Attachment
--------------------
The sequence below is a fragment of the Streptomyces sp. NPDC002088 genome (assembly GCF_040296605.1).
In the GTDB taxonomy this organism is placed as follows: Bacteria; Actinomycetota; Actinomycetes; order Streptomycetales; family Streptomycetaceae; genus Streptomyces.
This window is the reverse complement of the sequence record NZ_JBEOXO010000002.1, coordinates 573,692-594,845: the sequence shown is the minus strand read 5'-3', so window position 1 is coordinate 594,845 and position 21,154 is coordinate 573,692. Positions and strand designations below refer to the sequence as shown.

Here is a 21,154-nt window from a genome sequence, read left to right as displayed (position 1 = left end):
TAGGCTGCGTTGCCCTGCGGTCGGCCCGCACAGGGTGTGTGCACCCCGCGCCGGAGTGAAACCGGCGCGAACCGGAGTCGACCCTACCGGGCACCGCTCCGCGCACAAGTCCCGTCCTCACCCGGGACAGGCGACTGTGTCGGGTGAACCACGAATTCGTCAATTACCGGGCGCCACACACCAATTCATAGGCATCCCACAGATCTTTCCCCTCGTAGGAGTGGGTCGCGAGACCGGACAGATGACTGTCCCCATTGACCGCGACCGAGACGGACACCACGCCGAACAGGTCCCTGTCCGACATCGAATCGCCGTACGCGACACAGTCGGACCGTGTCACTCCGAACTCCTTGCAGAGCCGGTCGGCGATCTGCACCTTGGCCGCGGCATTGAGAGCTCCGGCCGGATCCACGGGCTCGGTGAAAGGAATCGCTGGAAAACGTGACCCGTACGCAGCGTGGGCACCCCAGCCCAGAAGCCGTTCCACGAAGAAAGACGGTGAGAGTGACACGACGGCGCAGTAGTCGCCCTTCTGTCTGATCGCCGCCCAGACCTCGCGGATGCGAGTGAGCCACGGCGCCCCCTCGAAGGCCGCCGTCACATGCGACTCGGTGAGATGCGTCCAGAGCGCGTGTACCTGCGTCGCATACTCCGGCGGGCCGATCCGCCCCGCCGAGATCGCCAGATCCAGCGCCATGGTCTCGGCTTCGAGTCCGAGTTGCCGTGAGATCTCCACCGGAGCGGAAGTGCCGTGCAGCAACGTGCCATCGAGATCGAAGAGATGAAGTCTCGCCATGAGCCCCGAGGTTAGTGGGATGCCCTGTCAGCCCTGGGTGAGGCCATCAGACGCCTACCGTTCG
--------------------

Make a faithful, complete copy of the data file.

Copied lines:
The sequence below is a fragment of the Streptomyces sp. NPDC002088 genome (assembly GCF_040296605.1).
In the GTDB taxonomy this organism is placed as follows: Bacteria; Actinomycetota; Actinomycetes; order Streptomycetales; family Streptomycetaceae; genus Streptomyces.
This window is the reverse complement of the sequence record NZ_JBEOXO010000002.1, coordinates 573,692-594,845: the sequence shown is the minus strand read 5'-3', so window position 1 is coordinate 594,845 and position 21,154 is coordinate 573,692. Positions and strand designations below refer to the sequence as shown.

Here is a 21,154-nt window from a genome sequence, read left to right as displayed (position 1 = left end):
TAGGCTGCGTTGCCCTGCGGTCGGCCCGCACAGGGTGTGTGCACCCCGCGCCGGAGTGAAACCGGCGCGAACCGGAGTCGACCCTACCGGGCACCGCTCCGCGCACAAGTCCCGTCCTCACCCGGGACAGGCGACTGTGTCGGGTGAACCACGAATTCGTCAATTACCGGGCGCCACACACCAATTCATAGGCATCCCACAGATCTTTCCCCTCGTAGGAGTGGGTCGCGAGACCGGACAGATGACTGTCCCCATTGACCGCGACCGAGACGGACACCACGCCGAACAGGTCCCTGTCCGACATCGAATCGCCGTACGCGACACAGTCGGACCGTGTCACTCCGAACTCCTTGCAGAGCCGGTCGGCGATCTGCACCTTGGCCGCGGCATTGAGAGCTCCGGCCGGATCCACGGGCTCGGTGAAAGGAATCGCTGGAAAACGTGACCCGTACGCAGCGTGGGCACCCCAGCCCAGAAGCCGTTCCACGAAGAAAGACGGTGAGAGTGACACGACGGCGCAGTAGTCGCCCTTCTGTCTGATCGCCGCCCAGACCTCGCGGATGCGAGTGAGCCACGGCGCCCCCTCGAAGGCCGCCGTCACATGCGACTCGGTGAGATGCGTCCAGAGCGCGTGTACCTGCGTCGCATACTCCGGCGGGCCGATCCGCCCCGCCGAGATCGCCAGATCCAGCGCCATGGTCTCGGCTTCGAGTCCGAGTTGCCGTGAGATCTCCACCGGAGCGGAAGTGCCGTGCAGCAACGTGCCATCGAGATCGAAGAGATGAAGTCTCGCCATGAGCCCCGAGGTTAGTGGGATGCCCTGTCAGCCCTGGGTGAGGCCATCAGACGCCTACCGTTCG